(b. 1490, Pieve di Cadore, d. 1576, Venezia)
Portrait of Charles V Seated1548
Oil on canvas, 205 x 122 cm
Alte Pinakothek, Munich
At the beginning of 1548 Titian left Venice for Augsburg where he met Charles V, fresh from his great victory over the Protestant League at Mühlberg. At Augsburg (where he remained until October 1548) he was kept busy painting, chiefly, portraits of the Emperor and important members of his court.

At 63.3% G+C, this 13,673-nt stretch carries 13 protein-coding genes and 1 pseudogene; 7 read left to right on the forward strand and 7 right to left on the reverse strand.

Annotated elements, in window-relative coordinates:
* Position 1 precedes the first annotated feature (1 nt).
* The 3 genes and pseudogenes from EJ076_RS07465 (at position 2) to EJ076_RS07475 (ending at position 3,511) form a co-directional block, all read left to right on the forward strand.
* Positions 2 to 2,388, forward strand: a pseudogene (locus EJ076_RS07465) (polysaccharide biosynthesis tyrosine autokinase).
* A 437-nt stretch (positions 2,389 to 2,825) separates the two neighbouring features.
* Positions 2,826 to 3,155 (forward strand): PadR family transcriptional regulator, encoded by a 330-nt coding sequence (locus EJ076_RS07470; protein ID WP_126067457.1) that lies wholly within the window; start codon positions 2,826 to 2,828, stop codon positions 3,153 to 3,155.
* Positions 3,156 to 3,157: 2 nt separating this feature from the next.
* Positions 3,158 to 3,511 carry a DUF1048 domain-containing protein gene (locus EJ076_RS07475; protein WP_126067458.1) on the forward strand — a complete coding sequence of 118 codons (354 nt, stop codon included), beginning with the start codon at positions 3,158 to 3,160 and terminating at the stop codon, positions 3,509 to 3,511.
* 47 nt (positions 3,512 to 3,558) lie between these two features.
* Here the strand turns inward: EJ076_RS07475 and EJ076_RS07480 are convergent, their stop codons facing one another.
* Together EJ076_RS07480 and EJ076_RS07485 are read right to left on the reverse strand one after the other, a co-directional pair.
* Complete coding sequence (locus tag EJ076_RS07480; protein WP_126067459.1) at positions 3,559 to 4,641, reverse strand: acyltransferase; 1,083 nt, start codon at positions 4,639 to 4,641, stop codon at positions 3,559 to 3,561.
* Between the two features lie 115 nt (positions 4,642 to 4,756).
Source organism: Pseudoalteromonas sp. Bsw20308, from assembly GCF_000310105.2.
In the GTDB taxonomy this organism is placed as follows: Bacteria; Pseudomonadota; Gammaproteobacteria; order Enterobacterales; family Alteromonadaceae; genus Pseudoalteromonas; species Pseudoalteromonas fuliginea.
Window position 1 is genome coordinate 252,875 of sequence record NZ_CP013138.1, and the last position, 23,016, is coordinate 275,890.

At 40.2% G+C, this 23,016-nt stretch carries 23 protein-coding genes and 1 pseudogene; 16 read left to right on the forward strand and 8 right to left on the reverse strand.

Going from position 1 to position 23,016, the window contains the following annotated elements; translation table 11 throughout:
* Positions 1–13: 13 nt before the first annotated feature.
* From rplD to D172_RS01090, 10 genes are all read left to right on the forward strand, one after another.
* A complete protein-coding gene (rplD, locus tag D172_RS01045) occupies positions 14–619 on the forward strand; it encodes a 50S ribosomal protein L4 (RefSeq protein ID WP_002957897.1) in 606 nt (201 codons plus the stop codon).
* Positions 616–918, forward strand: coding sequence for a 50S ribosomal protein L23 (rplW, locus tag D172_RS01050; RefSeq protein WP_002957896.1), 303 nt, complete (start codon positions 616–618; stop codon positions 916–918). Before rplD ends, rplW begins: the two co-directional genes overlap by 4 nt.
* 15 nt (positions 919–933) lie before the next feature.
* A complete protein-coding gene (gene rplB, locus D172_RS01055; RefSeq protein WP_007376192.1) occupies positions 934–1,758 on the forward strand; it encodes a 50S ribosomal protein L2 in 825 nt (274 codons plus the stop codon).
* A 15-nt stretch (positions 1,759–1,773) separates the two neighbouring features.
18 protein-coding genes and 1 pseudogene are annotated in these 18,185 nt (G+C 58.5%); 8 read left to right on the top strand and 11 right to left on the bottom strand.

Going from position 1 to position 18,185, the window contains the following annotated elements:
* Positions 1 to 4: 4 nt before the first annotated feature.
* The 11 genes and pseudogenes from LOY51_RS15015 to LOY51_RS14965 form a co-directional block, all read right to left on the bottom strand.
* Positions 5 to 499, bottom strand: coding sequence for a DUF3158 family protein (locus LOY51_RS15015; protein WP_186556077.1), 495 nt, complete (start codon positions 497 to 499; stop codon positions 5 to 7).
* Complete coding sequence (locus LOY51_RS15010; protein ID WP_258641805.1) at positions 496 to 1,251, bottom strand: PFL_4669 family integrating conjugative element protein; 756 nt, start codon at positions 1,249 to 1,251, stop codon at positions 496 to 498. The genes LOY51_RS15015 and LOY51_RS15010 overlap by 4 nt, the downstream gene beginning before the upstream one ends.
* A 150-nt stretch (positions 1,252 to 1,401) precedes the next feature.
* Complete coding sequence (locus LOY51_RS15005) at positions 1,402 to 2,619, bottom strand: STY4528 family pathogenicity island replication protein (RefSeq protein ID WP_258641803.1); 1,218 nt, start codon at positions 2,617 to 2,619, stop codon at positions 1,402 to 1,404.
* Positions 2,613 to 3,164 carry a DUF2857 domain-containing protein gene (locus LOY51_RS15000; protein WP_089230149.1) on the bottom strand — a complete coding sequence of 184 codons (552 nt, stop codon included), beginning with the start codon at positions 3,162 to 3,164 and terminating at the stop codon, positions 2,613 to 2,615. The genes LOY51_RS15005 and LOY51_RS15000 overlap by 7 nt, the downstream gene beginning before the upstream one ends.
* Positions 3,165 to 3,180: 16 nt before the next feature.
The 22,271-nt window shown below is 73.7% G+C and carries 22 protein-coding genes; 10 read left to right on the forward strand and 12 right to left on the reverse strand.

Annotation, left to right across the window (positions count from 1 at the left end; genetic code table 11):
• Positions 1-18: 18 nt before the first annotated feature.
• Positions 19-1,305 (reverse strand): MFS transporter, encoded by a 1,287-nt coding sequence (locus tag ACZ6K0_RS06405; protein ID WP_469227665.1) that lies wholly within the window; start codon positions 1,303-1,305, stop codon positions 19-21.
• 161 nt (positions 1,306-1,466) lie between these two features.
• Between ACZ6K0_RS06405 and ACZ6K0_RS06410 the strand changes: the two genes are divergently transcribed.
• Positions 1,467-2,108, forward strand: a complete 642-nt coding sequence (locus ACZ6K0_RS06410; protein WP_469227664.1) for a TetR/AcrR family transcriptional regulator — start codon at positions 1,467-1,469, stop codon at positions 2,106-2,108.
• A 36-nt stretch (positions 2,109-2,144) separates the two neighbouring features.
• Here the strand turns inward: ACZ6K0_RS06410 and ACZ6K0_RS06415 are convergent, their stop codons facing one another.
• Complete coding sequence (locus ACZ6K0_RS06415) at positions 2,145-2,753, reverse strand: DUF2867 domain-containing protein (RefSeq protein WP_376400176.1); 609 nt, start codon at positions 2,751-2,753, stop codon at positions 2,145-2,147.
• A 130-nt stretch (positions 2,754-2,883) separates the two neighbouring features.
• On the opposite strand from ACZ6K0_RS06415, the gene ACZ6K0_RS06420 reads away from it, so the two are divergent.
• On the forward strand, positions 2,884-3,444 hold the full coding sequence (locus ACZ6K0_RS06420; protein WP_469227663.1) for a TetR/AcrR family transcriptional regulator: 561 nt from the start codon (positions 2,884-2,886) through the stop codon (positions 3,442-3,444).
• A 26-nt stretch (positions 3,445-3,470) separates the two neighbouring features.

Like the painting representing the Emperor at Mühlberg, this portrait was painted during the imperial Diet of Augsburg in 1548. It is, however, thought that Titian did not create the work single-handedly. There is an awkwardness in the foreshortening of the perspective of the chair; and the red carpet is an isolated colour contrast, very unusual in Titian's work. But there are also areas of high quality. The face, above all, demonstrates a fine power of observation. The deformation of Charles' lower jaw has been skillfully concealed. The intimate atmosphere of the painting, which contains no regal affectations, is unusual in Titian's portraits of rulers.